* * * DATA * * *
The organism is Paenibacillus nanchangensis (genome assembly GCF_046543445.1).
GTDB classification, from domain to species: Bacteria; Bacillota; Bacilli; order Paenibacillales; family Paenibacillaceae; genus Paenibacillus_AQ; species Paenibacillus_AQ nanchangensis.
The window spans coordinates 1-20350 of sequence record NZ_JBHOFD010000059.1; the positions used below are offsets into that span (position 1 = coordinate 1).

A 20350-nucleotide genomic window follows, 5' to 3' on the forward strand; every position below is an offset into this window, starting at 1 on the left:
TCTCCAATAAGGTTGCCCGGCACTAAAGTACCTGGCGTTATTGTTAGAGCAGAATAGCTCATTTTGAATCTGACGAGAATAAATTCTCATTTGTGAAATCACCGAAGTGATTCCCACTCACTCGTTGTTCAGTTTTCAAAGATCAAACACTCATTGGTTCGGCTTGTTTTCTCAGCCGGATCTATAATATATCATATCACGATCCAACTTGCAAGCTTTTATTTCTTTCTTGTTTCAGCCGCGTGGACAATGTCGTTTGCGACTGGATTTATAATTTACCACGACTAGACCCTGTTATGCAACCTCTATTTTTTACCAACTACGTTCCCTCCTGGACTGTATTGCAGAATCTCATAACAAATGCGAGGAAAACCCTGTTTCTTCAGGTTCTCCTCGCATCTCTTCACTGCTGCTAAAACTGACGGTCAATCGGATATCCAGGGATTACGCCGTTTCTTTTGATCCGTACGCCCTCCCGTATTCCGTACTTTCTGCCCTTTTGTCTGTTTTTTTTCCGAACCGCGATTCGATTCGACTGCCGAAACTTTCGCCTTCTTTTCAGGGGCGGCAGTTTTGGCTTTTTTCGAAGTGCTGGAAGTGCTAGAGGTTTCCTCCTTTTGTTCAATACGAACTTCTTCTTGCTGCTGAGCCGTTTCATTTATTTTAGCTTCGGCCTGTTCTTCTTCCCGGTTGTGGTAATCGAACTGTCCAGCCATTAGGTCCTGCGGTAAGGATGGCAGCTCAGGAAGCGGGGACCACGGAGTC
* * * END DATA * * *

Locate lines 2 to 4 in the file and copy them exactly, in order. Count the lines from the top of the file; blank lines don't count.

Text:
GTDB classification, from domain to species: Bacteria; Bacillota; Bacilli; order Paenibacillales; family Paenibacillaceae; genus Paenibacillus_AQ; species Paenibacillus_AQ nanchangensis.
The window spans coordinates 1-20350 of sequence record NZ_JBHOFD010000059.1; the positions used below are offsets into that span (position 1 = coordinate 1).

A 20350-nucleotide genomic window follows, 5' to 3' on the forward strand; every position below is an offset into this window, starting at 1 on the left: